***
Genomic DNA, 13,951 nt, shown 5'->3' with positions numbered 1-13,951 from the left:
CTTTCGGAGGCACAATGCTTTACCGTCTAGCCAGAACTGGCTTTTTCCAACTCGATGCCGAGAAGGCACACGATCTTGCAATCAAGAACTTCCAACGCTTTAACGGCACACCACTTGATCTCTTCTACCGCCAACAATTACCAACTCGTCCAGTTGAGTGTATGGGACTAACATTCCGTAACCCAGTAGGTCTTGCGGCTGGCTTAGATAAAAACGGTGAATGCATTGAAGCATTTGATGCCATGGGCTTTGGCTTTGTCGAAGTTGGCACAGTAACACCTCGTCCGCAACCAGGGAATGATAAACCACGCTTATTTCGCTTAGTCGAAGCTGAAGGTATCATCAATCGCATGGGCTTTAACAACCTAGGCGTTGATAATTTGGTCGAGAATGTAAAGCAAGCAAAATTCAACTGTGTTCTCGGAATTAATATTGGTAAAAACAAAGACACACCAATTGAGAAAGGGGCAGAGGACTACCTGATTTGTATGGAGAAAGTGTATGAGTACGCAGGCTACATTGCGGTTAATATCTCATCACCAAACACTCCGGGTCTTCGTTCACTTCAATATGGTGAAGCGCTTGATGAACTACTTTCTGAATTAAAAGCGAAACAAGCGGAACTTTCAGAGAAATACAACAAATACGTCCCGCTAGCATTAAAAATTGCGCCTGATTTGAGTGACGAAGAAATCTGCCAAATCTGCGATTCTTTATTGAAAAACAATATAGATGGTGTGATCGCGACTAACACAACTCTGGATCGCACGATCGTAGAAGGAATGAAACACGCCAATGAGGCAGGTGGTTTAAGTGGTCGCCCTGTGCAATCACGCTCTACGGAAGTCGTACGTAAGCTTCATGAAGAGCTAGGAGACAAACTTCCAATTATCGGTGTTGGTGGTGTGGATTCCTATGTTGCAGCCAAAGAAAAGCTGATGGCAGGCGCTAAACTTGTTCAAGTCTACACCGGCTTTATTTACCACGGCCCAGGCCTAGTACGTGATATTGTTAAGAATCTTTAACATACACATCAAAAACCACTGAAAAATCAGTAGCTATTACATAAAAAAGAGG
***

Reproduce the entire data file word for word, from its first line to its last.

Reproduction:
Genomic DNA, 13,951 nt, shown 5'->3' with positions numbered 1-13,951 from the left:
CTTTCGGAGGCACAATGCTTTACCGTCTAGCCAGAACTGGCTTTTTCCAACTCGATGCCGAGAAGGCACACGATCTTGCAATCAAGAACTTCCAACGCTTTAACGGCACACCACTTGATCTCTTCTACCGCCAACAATTACCAACTCGTCCAGTTGAGTGTATGGGACTAACATTCCGTAACCCAGTAGGTCTTGCGGCTGGCTTAGATAAAAACGGTGAATGCATTGAAGCATTTGATGCCATGGGCTTTGGCTTTGTCGAAGTTGGCACAGTAACACCTCGTCCGCAACCAGGGAATGATAAACCACGCTTATTTCGCTTAGTCGAAGCTGAAGGTATCATCAATCGCATGGGCTTTAACAACCTAGGCGTTGATAATTTGGTCGAGAATGTAAAGCAAGCAAAATTCAACTGTGTTCTCGGAATTAATATTGGTAAAAACAAAGACACACCAATTGAGAAAGGGGCAGAGGACTACCTGATTTGTATGGAGAAAGTGTATGAGTACGCAGGCTACATTGCGGTTAATATCTCATCACCAAACACTCCGGGTCTTCGTTCACTTCAATATGGTGAAGCGCTTGATGAACTACTTTCTGAATTAAAAGCGAAACAAGCGGAACTTTCAGAGAAATACAACAAATACGTCCCGCTAGCATTAAAAATTGCGCCTGATTTGAGTGACGAAGAAATCTGCCAAATCTGCGATTCTTTATTGAAAAACAATATAGATGGTGTGATCGCGACTAACACAACTCTGGATCGCACGATCGTAGAAGGAATGAAACACGCCAATGAGGCAGGTGGTTTAAGTGGTCGCCCTGTGCAATCACGCTCTACGGAAGTCGTACGTAAGCTTCATGAAGAGCTAGGAGACAAACTTCCAATTATCGGTGTTGGTGGTGTGGATTCCTATGTTGCAGCCAAAGAAAAGCTGATGGCAGGCGCTAAACTTGTTCAAGTCTACACCGGCTTTATTTACCACGGCCCAGGCCTAGTACGTGATATTGTTAAGAATCTTTAACATACACATCAAAAACCACTGAAAAATCAGTAGCTATTACATAAAAAAGAGG